Defending the Spendoholics?

On the website, in e-mails, and recent speeches, TFR hasn’t been bashful about calling out the Tax-and-Spenders infesting the Republican Party’s legislative delegation.

By their actions (stopping additional tax relief, preventing tax reform, sponsoring tax hikes, etc.), these Republican spendoholics are pushing grassroots conservatives and libertarians – the Republican base – into apathy. Their actions are driving the core constituency of the movement away from the polls.

To most voters, tax-and-spend Republicans are indistinguishable from tax-and-spend Democrats.

TFR has just had the bad taste to point this out, and then offer the only pragmatic solution possible: we as conservative voters (regardless of party) have to stop enabling bad behavior.

First, you and I have to keep our elected officials healthy – reminding them of our shared values before they have a chance to go astray.

Second, and this starts to make enablers uncomfortable, we must correct lawmakers when they vote poorly. They need to know when they have crossed the line, so they can be pulled back on the fiscal bandwagon.

As a last resort, there are times when voters, concerned about the future of our state’s economy, must be willing, for the health of the movement and the strength of Texas’ future, to vote from office those who are too far gone.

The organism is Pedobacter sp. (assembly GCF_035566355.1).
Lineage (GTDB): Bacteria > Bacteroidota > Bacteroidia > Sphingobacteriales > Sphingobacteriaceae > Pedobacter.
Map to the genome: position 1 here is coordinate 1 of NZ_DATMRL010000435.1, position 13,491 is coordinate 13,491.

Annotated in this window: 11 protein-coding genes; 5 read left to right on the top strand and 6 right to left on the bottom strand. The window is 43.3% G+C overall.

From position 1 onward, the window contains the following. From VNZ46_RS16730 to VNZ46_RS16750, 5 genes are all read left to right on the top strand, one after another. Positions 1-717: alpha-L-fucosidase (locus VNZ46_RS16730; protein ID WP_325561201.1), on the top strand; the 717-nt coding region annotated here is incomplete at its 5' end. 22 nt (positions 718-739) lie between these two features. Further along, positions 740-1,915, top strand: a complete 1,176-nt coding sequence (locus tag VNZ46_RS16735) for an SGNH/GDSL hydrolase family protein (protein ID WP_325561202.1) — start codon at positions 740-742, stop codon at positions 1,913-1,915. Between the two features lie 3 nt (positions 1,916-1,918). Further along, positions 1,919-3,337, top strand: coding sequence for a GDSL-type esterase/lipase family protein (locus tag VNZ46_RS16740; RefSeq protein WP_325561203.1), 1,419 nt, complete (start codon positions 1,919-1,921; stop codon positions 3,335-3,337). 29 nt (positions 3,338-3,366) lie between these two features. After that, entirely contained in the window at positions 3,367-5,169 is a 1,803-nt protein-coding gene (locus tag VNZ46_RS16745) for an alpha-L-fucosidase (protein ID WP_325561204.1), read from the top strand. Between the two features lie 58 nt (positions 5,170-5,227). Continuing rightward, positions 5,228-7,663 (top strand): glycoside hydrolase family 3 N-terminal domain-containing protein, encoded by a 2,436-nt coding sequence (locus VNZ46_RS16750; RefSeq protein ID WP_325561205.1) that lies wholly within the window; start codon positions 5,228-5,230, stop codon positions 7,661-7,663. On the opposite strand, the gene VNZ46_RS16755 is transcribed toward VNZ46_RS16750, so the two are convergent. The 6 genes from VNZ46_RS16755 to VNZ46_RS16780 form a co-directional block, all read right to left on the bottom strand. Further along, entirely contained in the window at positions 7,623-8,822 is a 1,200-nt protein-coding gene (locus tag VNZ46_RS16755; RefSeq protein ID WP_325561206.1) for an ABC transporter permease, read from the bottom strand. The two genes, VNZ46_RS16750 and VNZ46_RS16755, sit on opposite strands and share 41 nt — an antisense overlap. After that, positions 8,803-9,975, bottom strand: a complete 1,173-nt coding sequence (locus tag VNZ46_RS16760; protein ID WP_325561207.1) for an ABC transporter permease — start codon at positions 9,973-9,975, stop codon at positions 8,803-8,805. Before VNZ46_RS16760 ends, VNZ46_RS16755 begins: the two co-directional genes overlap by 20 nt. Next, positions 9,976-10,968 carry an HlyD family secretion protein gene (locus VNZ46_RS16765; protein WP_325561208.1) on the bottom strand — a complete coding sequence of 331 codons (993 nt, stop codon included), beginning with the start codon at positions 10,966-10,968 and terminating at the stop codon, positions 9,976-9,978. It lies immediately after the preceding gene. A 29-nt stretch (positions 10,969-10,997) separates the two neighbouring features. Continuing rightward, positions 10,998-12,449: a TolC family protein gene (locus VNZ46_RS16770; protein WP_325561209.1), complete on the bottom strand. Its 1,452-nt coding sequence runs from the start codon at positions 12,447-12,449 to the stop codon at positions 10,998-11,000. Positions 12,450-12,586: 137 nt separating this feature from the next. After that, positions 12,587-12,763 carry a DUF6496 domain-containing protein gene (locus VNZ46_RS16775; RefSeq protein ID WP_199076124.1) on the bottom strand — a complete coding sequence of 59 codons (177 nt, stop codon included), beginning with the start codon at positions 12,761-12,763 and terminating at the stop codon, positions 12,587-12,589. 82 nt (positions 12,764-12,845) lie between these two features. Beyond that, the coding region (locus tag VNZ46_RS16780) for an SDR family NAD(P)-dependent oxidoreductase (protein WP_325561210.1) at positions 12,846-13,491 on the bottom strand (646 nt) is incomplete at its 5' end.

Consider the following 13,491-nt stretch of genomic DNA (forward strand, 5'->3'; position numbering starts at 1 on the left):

Understanding this are those who believe in limited government, low taxes, individual liberty, personal responsibility and the free market (essentially, the modern conservative platform); they are eager to hear that they can be part of the solution.

On the other hand, we find the spendoholics’ enablers. After I recently gave a speech, one man angrily told me that Republicans (federally) should be in the majority so his Republican congressman could “get us our spending.” He wasn’t bothered by bridges-to-nowhere, he just wanted the pork to have a Republican flavor. Pork, not ideas, was the preferred method to achieve political power. He apparently didn’t pay attention to the last election…

By the way, this guy was a Republican Party big-shot.

The purpose of government isn’t to spend money, but to protect life, defend liberty, and ensure an environment exists in which all can compete equally and pursue our happiness. Where government spends money, it must do so with demonstrable results.

When conservatives pursue political power for the sake of power, they fail; it ain’t in our ideological genes. When we pursue political power for the sake of ideas, we have a stronger chance at victory.

A commitment to good ideas trumps the ability to say “oink” every day.

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Michael Quinn Sullivan

Michael is the CEO of Empower Texans. A graduate of Texas A&M, former newspaper reporter, one-time Capitol Hill staffer, think tank vice president, and an Eagle Scout, Sullivan is married with three children. He divides his time between the Metroplex, the rest of Texas, and Austin.

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